Hispanic women account for nearly 40 percent of businesses owned by minority women in Arizona and the Valley — and the number is growing.
“The number of Latina business owners, especially in the Valley, is growing by leaps and bounds,” said Joseph Ortiz, communications director for the Arizona Hispanic Chamber of Commerce.
“This is significant in a traditionally male-driven culture,” he added.
Ortiz said the growth of Hispanic women businesses is just one part of a statewide and national phenomenon disclosed in a survey released Tuesday by the U.S. Census Bureau.
The report shows the growth of Hispanic-owned businesses in the United States is three times the national rate for all companies from 1997 to 2002.
Hispanics owned nearly 1.6 million businesses in 2002, a 31 percent increase from five years earlier, according to the report.
“The census bureau report doesn’t surprise us,” Ortiz said.
He noted another trend in Arizona and the Valley is the growing number of young and upwardly mobile Hispanics.
“Half of the Latinos are under the age of 25 and 70 percent under 36,” said Ortiz, who said the younger age group is also a growing source for companies that sell on the Internet.
“Companies on the Internet ought to be watching the growing buying power of this young Hispanic group,” Ortiz said.
Ortiz said the purchasing power of all Hispanic age groups in Arizona has grown from $8 billion to $21 billion over the past decade.
“Five years ago, for example, there were a dozen Hispanic-owned meat markets in the Valley,” said Ortiz.
“Today, there are more than 100. Why? The Hispanic community wants to shop at neighborhood stores, not chain stores. Hispanic meat markets are filling a need that chain stores aren’t.”
‘‘The Hispanic consumer market is exploding,’’ said Michael Barrera, president and CEO of the U.S. Hispanic Chamber of Commerce. ‘‘That means that a lot of Hispanic businesses are going to benefit from that.’’
Hispanic consumers spend $700 billion a year, a figure that is expected to climb to $1 trillion by the end of the decade, Barrera said at a news conference.
The overwhelming majority of the new businesses were one-person enterprises, according to the report.
Only 13 percent of Hispanicowned businesses had any employees other than the owner. About a fourth of all U.S. businesses had employees in 2002, the report said.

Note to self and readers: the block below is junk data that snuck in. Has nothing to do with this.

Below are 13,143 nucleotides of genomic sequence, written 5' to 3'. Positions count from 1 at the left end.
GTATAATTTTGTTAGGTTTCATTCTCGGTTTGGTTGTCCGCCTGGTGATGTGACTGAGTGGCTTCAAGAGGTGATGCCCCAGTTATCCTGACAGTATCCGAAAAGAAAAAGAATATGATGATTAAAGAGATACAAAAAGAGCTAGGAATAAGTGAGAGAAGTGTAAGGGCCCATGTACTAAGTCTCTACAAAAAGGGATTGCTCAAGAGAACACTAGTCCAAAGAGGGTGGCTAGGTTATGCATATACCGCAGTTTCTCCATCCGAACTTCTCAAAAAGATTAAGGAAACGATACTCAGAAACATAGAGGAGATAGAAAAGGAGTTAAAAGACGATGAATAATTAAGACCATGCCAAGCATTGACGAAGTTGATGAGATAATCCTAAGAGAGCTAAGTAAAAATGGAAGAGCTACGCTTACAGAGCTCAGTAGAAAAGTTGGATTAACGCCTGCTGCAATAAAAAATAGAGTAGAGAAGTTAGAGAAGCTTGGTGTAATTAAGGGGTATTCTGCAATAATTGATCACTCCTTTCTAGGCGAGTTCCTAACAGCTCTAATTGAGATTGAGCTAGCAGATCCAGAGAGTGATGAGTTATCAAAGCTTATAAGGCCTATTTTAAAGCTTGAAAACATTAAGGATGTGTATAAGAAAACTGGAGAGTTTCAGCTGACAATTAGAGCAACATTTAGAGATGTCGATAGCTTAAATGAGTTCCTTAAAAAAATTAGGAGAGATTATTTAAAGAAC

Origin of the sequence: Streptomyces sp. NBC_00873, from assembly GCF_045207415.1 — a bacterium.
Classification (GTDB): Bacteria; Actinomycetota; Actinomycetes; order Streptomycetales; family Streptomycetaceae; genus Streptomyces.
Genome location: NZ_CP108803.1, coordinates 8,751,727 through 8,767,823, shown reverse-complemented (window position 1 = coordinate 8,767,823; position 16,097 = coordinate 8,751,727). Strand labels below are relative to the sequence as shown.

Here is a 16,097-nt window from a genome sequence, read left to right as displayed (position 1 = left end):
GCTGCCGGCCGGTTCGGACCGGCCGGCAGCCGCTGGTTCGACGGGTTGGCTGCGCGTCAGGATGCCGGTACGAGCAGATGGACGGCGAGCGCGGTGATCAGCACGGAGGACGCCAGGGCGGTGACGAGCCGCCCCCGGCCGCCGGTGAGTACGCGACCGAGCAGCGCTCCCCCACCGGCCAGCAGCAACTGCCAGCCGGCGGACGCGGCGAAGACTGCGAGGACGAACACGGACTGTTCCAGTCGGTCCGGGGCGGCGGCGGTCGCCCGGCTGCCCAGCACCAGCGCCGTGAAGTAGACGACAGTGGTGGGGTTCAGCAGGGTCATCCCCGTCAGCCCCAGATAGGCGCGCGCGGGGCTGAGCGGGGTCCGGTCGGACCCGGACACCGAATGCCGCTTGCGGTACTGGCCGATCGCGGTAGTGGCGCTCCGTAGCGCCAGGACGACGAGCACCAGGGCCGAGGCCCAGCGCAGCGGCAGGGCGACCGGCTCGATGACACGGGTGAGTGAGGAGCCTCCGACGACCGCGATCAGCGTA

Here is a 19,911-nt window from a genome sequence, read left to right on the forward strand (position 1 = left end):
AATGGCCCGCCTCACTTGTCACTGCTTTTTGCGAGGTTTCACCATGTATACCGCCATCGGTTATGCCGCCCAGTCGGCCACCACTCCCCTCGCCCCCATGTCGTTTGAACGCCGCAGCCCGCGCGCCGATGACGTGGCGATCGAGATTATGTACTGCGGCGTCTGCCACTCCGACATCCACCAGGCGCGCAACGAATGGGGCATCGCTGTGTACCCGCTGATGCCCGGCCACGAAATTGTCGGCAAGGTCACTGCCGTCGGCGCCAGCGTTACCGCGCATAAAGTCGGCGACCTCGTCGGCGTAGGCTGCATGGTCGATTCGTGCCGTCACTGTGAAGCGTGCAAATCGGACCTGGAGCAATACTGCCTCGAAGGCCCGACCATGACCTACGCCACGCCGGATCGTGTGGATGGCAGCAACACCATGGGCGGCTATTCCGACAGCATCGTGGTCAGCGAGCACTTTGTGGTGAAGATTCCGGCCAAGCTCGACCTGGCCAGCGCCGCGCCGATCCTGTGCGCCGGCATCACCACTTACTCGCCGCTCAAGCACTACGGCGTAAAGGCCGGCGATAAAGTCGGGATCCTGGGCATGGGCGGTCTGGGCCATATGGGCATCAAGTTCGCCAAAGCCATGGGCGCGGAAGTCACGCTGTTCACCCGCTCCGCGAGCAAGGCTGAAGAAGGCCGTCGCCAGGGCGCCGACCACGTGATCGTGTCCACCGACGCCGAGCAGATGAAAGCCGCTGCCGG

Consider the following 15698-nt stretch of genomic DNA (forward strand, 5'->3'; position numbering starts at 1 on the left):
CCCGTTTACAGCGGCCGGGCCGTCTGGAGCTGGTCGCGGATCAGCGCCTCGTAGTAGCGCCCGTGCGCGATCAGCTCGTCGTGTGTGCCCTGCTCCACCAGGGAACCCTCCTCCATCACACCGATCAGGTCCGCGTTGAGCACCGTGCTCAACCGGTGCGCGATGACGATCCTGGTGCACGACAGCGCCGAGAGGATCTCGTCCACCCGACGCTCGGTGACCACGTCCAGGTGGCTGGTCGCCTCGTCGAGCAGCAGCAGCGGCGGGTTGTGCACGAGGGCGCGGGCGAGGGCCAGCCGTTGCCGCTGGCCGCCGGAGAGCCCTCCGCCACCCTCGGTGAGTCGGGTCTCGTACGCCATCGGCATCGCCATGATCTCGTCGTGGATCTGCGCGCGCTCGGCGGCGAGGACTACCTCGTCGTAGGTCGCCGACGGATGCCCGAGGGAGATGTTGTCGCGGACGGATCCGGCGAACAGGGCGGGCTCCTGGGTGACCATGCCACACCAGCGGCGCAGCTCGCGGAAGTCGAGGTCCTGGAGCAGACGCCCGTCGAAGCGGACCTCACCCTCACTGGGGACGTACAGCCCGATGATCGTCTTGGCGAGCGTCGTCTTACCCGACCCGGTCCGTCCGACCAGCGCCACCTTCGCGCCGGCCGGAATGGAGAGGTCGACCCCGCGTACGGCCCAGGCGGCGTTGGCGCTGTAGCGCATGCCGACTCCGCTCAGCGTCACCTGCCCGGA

New businesses started by Hispanics face many of the same problems as businesses started by non-Hispanics, and the biggest hurdle usually is money to start and expand the business, said Louis Olivas, assistant vice president for academic affairs at Arizona State University, whose students helped gather statistics for the Arizona Hispanic Chamber of Commerce.
‘‘All startup businesses face funding issues,’’ Olivas said.
Some Hispanic business owners also face language barriers, but those who speak both Spanish and English have advantages, he said.
The report is based on administrative records and a survey of 2.4 million businesses.
The Census Bureau defines Hispanic-owned businesses as private companies in which at least 51 percent of the owners are Hispanic. The report does not classify public companies, with publicly traded stock, because they can be owned by many stockholders of unknown ethnicities.
Among the report’s national findings:
• Nearly three in 10 Hispanic-owned firms were in construction or other servicerelated industries in 2002.
• The number of Hispanicowned businesses in New York grew by 57 percent from 1997 to 2002, faster than any other state. Rhode Island, Georgia, Nevada and South Carolina rounded out the top five.
• Los Angeles County had 188,472 Hispanic-owned businesses in 2002, more than any other county. It was followed by Miami-Dade County, Fla.; Harris County, Texas; Bronx County, N.Y.; Queens County, N.Y.; and Hidalgo County, Texas.
• There were 29,184 Hispanic-owned firms with receipts of $1 million or more in 2002.
• There were 1,510 Hispanic-owned firms with 100 or more employees. Those firms generated more than $42 billion in receipts in 2002.
• About 44 percent of Hispanic business owners were of Mexican descent in 2002.
• Hispanic households account for nearly 1 in 5 in Arizona
• Hispanics are the largest and fastest growing minority group in Arizona and the United States
• In 2004, Hispanic buying power was $686 billion in the United States. By 2009, it is expected to reach $992 billion
• Arizona has the nation’s 7th largest Hispanic population and the 4th highest percentage of the state’s buying power behind New Mexico, Texas and California